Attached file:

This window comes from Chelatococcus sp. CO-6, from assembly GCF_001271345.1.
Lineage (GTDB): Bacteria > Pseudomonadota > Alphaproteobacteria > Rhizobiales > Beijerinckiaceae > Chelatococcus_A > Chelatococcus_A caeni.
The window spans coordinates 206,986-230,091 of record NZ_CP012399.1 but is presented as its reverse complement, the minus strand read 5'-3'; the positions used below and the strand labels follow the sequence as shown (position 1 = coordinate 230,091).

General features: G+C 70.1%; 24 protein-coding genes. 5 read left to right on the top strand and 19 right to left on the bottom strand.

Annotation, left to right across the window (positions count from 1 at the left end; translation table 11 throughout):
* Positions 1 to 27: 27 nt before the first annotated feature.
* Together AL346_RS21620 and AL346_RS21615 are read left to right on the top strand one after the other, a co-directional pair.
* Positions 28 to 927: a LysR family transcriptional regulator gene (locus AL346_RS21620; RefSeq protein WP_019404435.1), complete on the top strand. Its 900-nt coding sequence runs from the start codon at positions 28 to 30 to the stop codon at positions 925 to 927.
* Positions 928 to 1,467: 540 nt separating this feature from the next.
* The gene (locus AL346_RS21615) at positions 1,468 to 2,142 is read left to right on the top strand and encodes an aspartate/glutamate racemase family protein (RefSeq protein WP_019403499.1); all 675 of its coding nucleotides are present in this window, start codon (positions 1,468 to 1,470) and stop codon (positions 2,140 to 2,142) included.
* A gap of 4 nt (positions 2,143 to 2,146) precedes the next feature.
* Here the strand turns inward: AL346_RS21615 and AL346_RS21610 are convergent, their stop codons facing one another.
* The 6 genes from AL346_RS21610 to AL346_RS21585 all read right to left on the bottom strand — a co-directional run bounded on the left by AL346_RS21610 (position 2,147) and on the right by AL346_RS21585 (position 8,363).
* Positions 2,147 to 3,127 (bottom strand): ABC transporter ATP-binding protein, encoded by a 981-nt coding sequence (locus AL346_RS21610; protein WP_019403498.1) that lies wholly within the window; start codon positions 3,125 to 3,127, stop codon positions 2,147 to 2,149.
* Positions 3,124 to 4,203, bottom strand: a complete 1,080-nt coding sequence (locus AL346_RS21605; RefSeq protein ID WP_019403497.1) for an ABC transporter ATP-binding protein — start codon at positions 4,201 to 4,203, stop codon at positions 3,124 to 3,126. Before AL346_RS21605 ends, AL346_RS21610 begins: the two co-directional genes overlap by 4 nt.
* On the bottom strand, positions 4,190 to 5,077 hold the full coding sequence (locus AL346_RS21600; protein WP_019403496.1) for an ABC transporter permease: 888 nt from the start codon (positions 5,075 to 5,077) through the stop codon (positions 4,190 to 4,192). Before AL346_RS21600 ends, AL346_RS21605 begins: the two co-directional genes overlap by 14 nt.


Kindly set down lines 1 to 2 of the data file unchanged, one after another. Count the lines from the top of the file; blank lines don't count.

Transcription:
This window comes from Chelatococcus sp. CO-6, from assembly GCF_001271345.1.
Lineage (GTDB): Bacteria > Pseudomonadota > Alphaproteobacteria > Rhizobiales > Beijerinckiaceae > Chelatococcus_A > Chelatococcus_A caeni.